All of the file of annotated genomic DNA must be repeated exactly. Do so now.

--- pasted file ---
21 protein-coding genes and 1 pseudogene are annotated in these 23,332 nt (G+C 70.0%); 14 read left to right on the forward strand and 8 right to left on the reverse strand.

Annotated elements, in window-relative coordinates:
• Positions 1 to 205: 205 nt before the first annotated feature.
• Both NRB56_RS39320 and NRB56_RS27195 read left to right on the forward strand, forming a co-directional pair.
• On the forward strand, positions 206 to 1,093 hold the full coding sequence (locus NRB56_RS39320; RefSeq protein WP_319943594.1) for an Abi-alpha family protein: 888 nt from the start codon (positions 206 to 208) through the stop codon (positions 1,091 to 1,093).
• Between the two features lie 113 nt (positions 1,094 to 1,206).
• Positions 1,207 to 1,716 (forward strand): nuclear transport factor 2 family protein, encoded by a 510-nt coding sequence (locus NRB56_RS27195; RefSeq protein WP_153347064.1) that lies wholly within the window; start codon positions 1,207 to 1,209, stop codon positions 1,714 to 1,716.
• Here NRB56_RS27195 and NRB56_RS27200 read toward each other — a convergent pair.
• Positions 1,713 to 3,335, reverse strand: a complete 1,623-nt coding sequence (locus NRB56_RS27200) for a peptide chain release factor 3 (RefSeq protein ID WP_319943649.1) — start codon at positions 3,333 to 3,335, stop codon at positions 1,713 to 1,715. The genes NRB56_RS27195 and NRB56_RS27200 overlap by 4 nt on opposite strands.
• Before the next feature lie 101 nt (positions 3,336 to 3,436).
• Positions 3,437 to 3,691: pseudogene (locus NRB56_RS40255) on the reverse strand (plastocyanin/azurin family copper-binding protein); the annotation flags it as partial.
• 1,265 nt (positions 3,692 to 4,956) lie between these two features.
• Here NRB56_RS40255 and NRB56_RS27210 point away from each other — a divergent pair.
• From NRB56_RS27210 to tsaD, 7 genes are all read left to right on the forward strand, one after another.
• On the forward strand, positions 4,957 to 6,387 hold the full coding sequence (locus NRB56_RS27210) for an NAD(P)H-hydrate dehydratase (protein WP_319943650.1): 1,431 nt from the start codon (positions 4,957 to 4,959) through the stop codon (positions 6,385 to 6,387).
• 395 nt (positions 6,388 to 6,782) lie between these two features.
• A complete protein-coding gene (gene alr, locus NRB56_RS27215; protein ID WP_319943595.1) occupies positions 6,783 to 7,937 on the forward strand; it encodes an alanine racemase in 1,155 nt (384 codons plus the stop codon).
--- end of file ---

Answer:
21 protein-coding genes and 1 pseudogene are annotated in these 23,332 nt (G+C 70.0%); 14 read left to right on the forward strand and 8 right to left on the reverse strand.

Annotated elements, in window-relative coordinates:
• Positions 1 to 205: 205 nt before the first annotated feature.
• Both NRB56_RS39320 and NRB56_RS27195 read left to right on the forward strand, forming a co-directional pair.
• On the forward strand, positions 206 to 1,093 hold the full coding sequence (locus NRB56_RS39320; RefSeq protein WP_319943594.1) for an Abi-alpha family protein: 888 nt from the start codon (positions 206 to 208) through the stop codon (positions 1,091 to 1,093).
• Between the two features lie 113 nt (positions 1,094 to 1,206).
• Positions 1,207 to 1,716 (forward strand): nuclear transport factor 2 family protein, encoded by a 510-nt coding sequence (locus NRB56_RS27195; RefSeq protein WP_153347064.1) that lies wholly within the window; start codon positions 1,207 to 1,209, stop codon positions 1,714 to 1,716.
• Here NRB56_RS27195 and NRB56_RS27200 read toward each other — a convergent pair.
• Positions 1,713 to 3,335, reverse strand: a complete 1,623-nt coding sequence (locus NRB56_RS27200) for a peptide chain release factor 3 (RefSeq protein ID WP_319943649.1) — start codon at positions 3,333 to 3,335, stop codon at positions 1,713 to 1,715. The genes NRB56_RS27195 and NRB56_RS27200 overlap by 4 nt on opposite strands.
• Before the next feature lie 101 nt (positions 3,336 to 3,436).
• Positions 3,437 to 3,691: pseudogene (locus NRB56_RS40255) on the reverse strand (plastocyanin/azurin family copper-binding protein); the annotation flags it as partial.
• 1,265 nt (positions 3,692 to 4,956) lie between these two features.
• Here NRB56_RS40255 and NRB56_RS27210 point away from each other — a divergent pair.
• From NRB56_RS27210 to tsaD, 7 genes are all read left to right on the forward strand, one after another.
• On the forward strand, positions 4,957 to 6,387 hold the full coding sequence (locus NRB56_RS27210) for an NAD(P)H-hydrate dehydratase (protein WP_319943650.1): 1,431 nt from the start codon (positions 4,957 to 4,959) through the stop codon (positions 6,385 to 6,387).
• 395 nt (positions 6,388 to 6,782) lie between these two features.
• A complete protein-coding gene (gene alr, locus NRB56_RS27215; protein ID WP_319943595.1) occupies positions 6,783 to 7,937 on the forward strand; it encodes an alanine racemase in 1,155 nt (384 codons plus the stop codon).